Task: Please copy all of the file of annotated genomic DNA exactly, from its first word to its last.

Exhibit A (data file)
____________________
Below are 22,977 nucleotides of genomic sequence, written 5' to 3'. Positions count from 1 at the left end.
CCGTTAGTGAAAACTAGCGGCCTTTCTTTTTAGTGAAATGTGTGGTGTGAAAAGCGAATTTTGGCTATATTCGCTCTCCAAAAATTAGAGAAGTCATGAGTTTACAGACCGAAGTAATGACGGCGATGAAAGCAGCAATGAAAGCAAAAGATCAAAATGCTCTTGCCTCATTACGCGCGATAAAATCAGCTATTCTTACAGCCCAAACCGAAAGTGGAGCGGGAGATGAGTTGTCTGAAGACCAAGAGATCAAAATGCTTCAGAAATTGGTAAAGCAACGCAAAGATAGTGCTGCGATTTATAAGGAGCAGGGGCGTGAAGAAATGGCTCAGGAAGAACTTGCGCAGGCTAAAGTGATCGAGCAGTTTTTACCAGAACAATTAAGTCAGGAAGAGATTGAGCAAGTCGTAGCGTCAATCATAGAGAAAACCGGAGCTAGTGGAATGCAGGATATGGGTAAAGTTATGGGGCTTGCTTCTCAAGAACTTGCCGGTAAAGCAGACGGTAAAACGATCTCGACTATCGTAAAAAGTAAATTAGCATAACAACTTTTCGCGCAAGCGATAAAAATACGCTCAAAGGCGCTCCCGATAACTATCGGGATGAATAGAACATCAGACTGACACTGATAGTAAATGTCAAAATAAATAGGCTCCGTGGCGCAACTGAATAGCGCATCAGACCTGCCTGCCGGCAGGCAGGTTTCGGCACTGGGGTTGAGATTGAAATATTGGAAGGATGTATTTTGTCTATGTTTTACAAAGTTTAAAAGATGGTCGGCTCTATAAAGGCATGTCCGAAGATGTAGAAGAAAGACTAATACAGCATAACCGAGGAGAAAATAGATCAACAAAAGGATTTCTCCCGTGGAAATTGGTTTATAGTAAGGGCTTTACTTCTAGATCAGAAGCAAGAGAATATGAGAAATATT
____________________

Below are 22,977 nucleotides of genomic sequence, written 5' to 3'. Positions count from 1 at the left end.
CCGTTAGTGAAAACTAGCGGCCTTTCTTTTTAGTGAAATGTGTGGTGTGAAAAGCGAATTTTGGCTATATTCGCTCTCCAAAAATTAGAGAAGTCATGAGTTTACAGACCGAAGTAATGACGGCGATGAAAGCAGCAATGAAAGCAAAAGATCAAAATGCTCTTGCCTCATTACGCGCGATAAAATCAGCTATTCTTACAGCCCAAACCGAAAGTGGAGCGGGAGATGAGTTGTCTGAAGACCAAGAGATCAAAATGCTTCAGAAATTGGTAAAGCAACGCAAAGATAGTGCTGCGATTTATAAGGAGCAGGGGCGTGAAGAAATGGCTCAGGAAGAACTTGCGCAGGCTAAAGTGATCGAGCAGTTTTTACCAGAACAATTAAGTCAGGAAGAGATTGAGCAAGTCGTAGCGTCAATCATAGAGAAAACCGGAGCTAGTGGAATGCAGGATATGGGTAAAGTTATGGGGCTTGCTTCTCAAGAACTTGCCGGTAAAGCAGACGGTAAAACGATCTCGACTATCGTAAAAAGTAAATTAGCATAACAACTTTTCGCGCAAGCGATAAAAATACGCTCAAAGGCGCTCCCGATAACTATCGGGATGAATAGAACATCAGACTGACACTGATAGTAAATGTCAAAATAAATAGGCTCCGTGGCGCAACTGAATAGCGCATCAGACCTGCCTGCCGGCAGGCAGGTTTCGGCACTGGGGTTGAGATTGAAATATTGGAAGGATGTATTTTGTCTATGTTTTACAAAGTTTAAAAGATGGTCGGCTCTATAAAGGCATGTCCGAAGATGTAGAAGAAAGACTAATACAGCATAACCGAGGAGAAAATAGATCAACAAAAGGATTTCTCCCGTGGAAATTGGTTTATAGTAAGGGCTTTACTTCTAGATCAGAAGCAAGAGAATATGAGAAATATT